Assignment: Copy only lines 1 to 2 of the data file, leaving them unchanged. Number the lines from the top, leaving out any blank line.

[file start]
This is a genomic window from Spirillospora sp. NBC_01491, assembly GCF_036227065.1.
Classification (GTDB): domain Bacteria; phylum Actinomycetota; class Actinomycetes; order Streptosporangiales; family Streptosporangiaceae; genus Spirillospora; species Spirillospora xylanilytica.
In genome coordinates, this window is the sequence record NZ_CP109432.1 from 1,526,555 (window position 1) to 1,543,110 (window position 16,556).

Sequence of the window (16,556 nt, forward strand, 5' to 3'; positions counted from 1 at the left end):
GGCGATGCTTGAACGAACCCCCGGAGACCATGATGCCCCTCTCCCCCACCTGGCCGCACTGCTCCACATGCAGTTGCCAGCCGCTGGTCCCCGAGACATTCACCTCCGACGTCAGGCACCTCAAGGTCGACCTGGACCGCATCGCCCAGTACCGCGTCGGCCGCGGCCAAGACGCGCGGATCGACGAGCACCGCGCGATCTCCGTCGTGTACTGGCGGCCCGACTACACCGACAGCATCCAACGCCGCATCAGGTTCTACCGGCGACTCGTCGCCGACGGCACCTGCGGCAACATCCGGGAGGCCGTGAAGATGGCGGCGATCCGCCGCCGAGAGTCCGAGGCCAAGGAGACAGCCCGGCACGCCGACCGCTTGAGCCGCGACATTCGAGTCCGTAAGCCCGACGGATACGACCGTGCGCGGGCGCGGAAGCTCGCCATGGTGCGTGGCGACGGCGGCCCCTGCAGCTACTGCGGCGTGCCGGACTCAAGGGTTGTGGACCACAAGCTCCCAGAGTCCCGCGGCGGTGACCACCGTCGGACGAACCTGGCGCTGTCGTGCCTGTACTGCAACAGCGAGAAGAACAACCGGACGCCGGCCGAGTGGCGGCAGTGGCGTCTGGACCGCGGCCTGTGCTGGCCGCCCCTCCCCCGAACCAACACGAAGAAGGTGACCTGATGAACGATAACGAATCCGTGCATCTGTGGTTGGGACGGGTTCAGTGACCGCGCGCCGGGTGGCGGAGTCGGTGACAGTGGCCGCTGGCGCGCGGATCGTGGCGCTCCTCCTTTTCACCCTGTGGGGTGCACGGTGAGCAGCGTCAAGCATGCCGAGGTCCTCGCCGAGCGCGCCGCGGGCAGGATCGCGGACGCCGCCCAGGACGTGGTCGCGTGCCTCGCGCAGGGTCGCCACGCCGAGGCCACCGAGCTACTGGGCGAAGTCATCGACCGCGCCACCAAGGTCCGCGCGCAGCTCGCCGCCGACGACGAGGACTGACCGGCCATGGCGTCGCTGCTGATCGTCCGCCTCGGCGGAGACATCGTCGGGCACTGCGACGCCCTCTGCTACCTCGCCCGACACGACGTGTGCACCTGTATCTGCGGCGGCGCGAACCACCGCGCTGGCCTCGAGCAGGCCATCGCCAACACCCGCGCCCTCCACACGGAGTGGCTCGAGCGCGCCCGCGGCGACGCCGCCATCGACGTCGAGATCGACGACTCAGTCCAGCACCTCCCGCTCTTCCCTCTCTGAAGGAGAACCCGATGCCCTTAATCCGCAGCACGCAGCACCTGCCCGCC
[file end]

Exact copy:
This is a genomic window from Spirillospora sp. NBC_01491, assembly GCF_036227065.1.
Classification (GTDB): domain Bacteria; phylum Actinomycetota; class Actinomycetes; order Streptosporangiales; family Streptosporangiaceae; genus Spirillospora; species Spirillospora xylanilytica.